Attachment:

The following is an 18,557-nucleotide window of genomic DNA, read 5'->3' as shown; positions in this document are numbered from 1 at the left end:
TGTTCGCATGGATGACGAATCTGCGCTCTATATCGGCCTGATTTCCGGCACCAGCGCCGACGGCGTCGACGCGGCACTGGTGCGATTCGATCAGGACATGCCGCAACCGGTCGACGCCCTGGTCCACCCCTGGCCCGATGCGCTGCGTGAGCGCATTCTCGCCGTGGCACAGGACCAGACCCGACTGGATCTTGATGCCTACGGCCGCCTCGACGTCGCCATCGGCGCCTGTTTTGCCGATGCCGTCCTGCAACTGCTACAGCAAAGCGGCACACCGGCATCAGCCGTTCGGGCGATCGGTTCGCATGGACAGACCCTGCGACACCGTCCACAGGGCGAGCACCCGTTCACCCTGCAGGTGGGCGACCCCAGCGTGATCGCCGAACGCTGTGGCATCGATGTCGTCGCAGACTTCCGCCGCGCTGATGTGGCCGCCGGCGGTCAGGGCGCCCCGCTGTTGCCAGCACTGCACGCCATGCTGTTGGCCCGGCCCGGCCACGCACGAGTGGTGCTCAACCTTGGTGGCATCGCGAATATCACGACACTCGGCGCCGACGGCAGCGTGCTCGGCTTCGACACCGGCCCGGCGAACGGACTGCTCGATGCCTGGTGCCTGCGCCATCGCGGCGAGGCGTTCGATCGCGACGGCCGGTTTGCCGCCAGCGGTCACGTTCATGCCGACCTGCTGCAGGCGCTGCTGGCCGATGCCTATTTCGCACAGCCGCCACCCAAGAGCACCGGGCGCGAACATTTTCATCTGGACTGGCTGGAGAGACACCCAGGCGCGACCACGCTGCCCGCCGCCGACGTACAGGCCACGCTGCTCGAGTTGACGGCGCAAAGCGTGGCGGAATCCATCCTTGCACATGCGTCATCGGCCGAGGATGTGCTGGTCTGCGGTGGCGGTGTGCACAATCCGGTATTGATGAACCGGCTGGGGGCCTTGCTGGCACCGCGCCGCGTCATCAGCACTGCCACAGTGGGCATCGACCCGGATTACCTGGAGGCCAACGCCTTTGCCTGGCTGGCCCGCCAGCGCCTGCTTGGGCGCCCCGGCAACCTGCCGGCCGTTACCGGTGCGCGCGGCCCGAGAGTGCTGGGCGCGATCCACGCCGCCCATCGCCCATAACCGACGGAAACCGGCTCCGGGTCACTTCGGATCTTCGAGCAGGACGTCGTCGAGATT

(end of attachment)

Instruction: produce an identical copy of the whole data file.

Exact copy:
The following is an 18,557-nucleotide window of genomic DNA, read 5'->3' as shown; positions in this document are numbered from 1 at the left end:
TGTTCGCATGGATGACGAATCTGCGCTCTATATCGGCCTGATTTCCGGCACCAGCGCCGACGGCGTCGACGCGGCACTGGTGCGATTCGATCAGGACATGCCGCAACCGGTCGACGCCCTGGTCCACCCCTGGCCCGATGCGCTGCGTGAGCGCATTCTCGCCGTGGCACAGGACCAGACCCGACTGGATCTTGATGCCTACGGCCGCCTCGACGTCGCCATCGGCGCCTGTTTTGCCGATGCCGTCCTGCAACTGCTACAGCAAAGCGGCACACCGGCATCAGCCGTTCGGGCGATCGGTTCGCATGGACAGACCCTGCGACACCGTCCACAGGGCGAGCACCCGTTCACCCTGCAGGTGGGCGACCCCAGCGTGATCGCCGAACGCTGTGGCATCGATGTCGTCGCAGACTTCCGCCGCGCTGATGTGGCCGCCGGCGGTCAGGGCGCCCCGCTGTTGCCAGCACTGCACGCCATGCTGTTGGCCCGGCCCGGCCACGCACGAGTGGTGCTCAACCTTGGTGGCATCGCGAATATCACGACACTCGGCGCCGACGGCAGCGTGCTCGGCTTCGACACCGGCCCGGCGAACGGACTGCTCGATGCCTGGTGCCTGCGCCATCGCGGCGAGGCGTTCGATCGCGACGGCCGGTTTGCCGCCAGCGGTCACGTTCATGCCGACCTGCTGCAGGCGCTGCTGGCCGATGCCTATTTCGCACAGCCGCCACCCAAGAGCACCGGGCGCGAACATTTTCATCTGGACTGGCTGGAGAGACACCCAGGCGCGACCACGCTGCCCGCCGCCGACGTACAGGCCACGCTGCTCGAGTTGACGGCGCAAAGCGTGGCGGAATCCATCCTTGCACATGCGTCATCGGCCGAGGATGTGCTGGTCTGCGGTGGCGGTGTGCACAATCCGGTATTGATGAACCGGCTGGGGGCCTTGCTGGCACCGCGCCGCGTCATCAGCACTGCCACAGTGGGCATCGACCCGGATTACCTGGAGGCCAACGCCTTTGCCTGGCTGGCCCGCCAGCGCCTGCTTGGGCGCCCCGGCAACCTGCCGGCCGTTACCGGTGCGCGCGGCCCGAGAGTGCTGGGCGCGATCCACGCCGCCCATCGCCCATAACCGACGGAAACCGGCTCCGGGTCACTTCGGATCTTCGAGCAGGACGTCGTCGAGATT